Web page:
3 Last-Minute Income Tax Strategies

Photo credit: Lendingmemo

Photo credit: Lendingmemo

Scrambling as we approach April 18th? Here are three last-minute tax strategies to harness for proper management of the deadline.

If you need additional time to file your personal income tax return, file an extension:

The deadline to file your tax return is April 18, 2016 (April 19, 2016, if you live in Maine or Massachusetts).

If you cannot file your return on time, apply by the due date of the return for an extension.  You can receive an automatic six-month extension for your personal income tax return if you file Form 4868 by the tax filing deadline.  (If you are mailing the extension, you should mail it certified with a return receipt, so that you have proof of the mailing date.) The extension gives you until October 17, 2016 to file your 2015 return.

This extension is for filing only and does not allow you more time, without penalty, to pay your tax liability for 2015.  Although the extension will be allowed without payment, you will be subject to interest charges and possible late payment penalties on 2015 taxes not paid by April 18th (or April 19th in Maine or Massachusetts).

If the amount paid with Form 4868, plus withholding and estimated tax payments for 2015, are less than 90% of the amount due, you will be subject to a late payment penalty (one-half of 1% of the unpaid tax per month).

If you are out of the country on the tax filing due date:

You do not get an automatic extension for filing your tax return due to being out of the country on the filing due date.

The only exceptions are for US citizens and US residents who live and have their main place of business outside of the US, and for military personnel stationed outside the US.  If you qualify, you will be allowed an automatic, two-month extension until June 15, 2016, without the need to request it.  However, interest will be payable from the original April 18th/19th due date on any unpaid taxes.  If you cannot file within this two-month period, you should get an additional four-month extension by filing form 4868 by June 15, 2016.  Also, a late payment penalty may be imposed on any tax liability not paid by June 15, 2016.

Extension of time to file returns other than personal income tax returns:

An estate or trust, which has a due date of April 18th/April 19th, can apply for an automatic five-month extension, using Form 7004 (until September 15, 2016).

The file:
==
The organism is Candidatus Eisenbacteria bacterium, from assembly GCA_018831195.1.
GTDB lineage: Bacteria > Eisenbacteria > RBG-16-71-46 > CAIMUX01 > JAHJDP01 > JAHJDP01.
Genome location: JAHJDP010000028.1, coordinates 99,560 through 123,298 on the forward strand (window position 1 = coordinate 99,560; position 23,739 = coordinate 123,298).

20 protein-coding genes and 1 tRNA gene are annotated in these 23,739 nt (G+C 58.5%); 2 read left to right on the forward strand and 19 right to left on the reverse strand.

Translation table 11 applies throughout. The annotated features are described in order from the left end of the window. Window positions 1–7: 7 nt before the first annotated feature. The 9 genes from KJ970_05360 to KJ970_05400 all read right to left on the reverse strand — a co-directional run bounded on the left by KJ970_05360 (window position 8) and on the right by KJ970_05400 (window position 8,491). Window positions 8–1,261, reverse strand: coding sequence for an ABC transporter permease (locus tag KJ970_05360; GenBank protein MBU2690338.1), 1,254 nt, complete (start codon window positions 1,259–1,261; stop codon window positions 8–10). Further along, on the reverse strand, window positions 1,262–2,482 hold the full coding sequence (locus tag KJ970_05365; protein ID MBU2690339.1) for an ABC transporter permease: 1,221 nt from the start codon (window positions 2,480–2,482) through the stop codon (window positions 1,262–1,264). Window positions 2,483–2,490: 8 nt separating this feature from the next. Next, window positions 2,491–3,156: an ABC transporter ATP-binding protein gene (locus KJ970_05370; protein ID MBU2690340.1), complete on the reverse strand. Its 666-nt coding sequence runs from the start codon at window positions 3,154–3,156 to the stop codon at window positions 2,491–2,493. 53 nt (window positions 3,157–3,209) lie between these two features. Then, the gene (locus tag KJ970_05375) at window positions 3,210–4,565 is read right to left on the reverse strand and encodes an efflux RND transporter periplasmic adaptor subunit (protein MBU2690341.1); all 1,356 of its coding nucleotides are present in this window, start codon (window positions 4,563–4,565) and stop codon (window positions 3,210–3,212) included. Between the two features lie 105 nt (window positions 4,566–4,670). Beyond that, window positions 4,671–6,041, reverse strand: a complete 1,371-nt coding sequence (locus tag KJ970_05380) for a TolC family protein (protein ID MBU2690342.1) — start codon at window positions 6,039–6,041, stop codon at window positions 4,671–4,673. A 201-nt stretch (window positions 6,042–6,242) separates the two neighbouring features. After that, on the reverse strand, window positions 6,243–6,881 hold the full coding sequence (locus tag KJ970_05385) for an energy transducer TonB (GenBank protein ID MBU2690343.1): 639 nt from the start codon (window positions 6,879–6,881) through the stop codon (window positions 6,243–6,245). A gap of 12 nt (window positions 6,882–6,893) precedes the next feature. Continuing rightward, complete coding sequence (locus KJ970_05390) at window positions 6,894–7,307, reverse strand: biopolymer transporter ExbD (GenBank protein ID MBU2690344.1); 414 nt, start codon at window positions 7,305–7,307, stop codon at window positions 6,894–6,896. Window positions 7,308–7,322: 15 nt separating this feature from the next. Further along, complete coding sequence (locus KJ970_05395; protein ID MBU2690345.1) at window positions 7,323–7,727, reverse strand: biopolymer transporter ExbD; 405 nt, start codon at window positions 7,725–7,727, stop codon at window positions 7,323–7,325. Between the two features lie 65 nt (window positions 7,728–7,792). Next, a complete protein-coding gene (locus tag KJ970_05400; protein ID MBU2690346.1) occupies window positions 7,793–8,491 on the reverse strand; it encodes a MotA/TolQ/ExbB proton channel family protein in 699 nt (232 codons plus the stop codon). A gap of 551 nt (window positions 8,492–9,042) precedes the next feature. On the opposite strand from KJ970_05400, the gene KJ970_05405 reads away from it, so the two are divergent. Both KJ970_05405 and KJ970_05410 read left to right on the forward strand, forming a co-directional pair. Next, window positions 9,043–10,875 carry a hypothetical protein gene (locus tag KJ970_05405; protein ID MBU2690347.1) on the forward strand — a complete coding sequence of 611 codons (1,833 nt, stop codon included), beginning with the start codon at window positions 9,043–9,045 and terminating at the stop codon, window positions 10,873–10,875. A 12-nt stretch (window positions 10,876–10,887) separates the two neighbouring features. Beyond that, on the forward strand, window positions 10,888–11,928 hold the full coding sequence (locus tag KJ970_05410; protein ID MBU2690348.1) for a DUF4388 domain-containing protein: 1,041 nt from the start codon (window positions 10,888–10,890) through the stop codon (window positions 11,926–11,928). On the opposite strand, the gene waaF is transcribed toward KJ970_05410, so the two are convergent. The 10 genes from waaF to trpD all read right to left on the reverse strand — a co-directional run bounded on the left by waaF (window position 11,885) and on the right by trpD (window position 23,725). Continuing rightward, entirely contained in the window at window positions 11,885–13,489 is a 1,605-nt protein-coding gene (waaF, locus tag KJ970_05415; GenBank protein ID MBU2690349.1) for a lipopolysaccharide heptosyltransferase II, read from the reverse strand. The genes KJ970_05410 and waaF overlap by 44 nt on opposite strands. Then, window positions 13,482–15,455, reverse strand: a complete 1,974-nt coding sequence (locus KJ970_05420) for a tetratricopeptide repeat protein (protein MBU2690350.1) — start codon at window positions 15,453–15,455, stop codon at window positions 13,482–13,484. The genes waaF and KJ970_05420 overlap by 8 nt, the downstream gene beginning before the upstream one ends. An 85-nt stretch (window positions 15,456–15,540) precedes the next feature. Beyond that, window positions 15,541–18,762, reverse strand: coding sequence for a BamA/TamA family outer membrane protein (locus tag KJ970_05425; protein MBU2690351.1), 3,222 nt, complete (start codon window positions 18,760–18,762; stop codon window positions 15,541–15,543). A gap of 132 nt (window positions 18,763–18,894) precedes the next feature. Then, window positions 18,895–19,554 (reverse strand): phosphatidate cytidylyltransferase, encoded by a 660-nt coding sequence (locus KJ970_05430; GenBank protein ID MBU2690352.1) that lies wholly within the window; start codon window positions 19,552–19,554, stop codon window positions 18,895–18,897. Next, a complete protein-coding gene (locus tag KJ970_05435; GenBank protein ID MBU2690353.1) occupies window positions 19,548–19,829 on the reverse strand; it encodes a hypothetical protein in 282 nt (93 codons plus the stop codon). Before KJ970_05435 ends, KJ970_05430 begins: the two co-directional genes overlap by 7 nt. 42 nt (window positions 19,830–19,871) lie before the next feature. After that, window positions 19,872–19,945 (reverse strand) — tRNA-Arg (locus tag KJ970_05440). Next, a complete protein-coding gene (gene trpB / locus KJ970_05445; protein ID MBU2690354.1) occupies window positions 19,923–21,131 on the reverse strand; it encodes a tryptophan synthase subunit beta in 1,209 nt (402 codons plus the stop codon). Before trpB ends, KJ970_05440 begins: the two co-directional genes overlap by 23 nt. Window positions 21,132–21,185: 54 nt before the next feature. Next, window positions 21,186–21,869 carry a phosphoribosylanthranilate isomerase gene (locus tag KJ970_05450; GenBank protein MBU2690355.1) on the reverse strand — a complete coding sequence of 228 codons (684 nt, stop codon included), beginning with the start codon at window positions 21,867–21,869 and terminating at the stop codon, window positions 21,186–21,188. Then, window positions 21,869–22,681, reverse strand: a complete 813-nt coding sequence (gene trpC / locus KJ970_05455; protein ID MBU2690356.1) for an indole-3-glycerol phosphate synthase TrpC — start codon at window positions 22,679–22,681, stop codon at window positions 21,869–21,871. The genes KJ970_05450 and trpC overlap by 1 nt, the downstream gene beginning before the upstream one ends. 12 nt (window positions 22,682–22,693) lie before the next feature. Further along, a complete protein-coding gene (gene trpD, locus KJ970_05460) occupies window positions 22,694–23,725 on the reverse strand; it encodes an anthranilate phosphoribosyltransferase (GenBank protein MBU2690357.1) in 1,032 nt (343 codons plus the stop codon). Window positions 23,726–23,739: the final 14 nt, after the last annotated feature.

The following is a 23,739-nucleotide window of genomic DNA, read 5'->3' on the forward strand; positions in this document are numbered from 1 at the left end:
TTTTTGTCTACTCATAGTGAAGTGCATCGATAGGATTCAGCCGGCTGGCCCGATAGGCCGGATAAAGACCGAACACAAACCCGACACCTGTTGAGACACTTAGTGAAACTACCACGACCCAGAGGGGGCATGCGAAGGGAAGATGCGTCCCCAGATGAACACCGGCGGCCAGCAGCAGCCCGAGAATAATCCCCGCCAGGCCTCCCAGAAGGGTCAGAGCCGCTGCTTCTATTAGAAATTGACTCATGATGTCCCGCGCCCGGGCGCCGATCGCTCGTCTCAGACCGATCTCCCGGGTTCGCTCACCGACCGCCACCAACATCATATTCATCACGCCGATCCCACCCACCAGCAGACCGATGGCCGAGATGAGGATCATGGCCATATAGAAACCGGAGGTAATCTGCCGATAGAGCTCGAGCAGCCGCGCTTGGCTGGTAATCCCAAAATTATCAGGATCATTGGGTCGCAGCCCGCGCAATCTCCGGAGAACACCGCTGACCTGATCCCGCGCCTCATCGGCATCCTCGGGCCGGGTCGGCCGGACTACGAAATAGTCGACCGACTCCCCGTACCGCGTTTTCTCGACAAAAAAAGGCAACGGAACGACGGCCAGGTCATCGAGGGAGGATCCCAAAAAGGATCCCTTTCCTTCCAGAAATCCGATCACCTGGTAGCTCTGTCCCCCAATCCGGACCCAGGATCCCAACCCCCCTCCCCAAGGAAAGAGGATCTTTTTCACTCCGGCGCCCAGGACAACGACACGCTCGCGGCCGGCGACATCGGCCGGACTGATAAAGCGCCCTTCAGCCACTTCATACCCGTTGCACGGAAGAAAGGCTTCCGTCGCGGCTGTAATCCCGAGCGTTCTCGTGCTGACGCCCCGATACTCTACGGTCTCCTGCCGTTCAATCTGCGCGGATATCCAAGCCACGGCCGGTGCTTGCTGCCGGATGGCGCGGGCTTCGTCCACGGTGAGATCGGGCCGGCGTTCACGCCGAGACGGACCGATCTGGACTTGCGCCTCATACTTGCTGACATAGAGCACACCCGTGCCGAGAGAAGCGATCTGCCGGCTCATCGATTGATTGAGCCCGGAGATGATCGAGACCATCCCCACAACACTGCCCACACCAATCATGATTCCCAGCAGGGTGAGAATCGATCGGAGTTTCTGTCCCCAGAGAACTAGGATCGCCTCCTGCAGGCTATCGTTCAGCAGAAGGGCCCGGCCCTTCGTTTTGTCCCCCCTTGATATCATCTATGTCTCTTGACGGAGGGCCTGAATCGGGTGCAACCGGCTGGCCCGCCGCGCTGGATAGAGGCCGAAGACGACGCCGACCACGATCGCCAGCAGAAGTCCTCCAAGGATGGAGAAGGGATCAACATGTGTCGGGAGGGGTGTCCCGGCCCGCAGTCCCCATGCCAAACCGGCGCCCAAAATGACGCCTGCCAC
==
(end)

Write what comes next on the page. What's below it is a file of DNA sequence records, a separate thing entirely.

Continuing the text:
A private foundation has a filing due date of May 15, 2016 and can apply for an automatic three-month extension, using Form 8868 (until August 15, 2016). It can also file for an additional three-month extension if it provides an adequate explanation why the return cannot be filed by the extended due date.  The IRS will evaluate the application based on the organization’s efforts to fulfill the filing requirements, rather than on the convenience of their tax professional.  The IRS instructions provide that, if the foundation’s tax professional is unable to complete the return by the due date for reasons beyond its control, such as the financial statements or books and records require further review and analysis, the IRS will generally grant the additional three-month extension.

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McManus Weighs in on “Ways the Rich Waste Their Money” for GOBankingRates

GoBankingRates logoToday GOBankingRates, which has nearly 350,000 readers, launched an interesting slideshow, “21 Ways the Rich Waste Their Money.” For #6 and #7 on the list, journalist Lia Sestric shared two examples of wasteful spending flagged by John O. McManus, founding principal of McManus & Associates. From the slideshow intro:

When you’re rich, you have more money than you know what to do with. But unfortunately, sometimes having too much money can lead to waste.

From the slideshow, here are two ways some rich people waste their money, compliments of McManus:

  1. Buying Ridiculously Expensive Cars for Kids

Estate planning attorney, John McManus of McManus & Associates, said there’s no reason to buy outrageously expensive, exotic vehicles for teenagers and young adults — especially those who have a record of making bad judgment calls. “A 21-year-old is still developing the frontal lobe of the brain where all the judgment and discerning ability lies,” he said.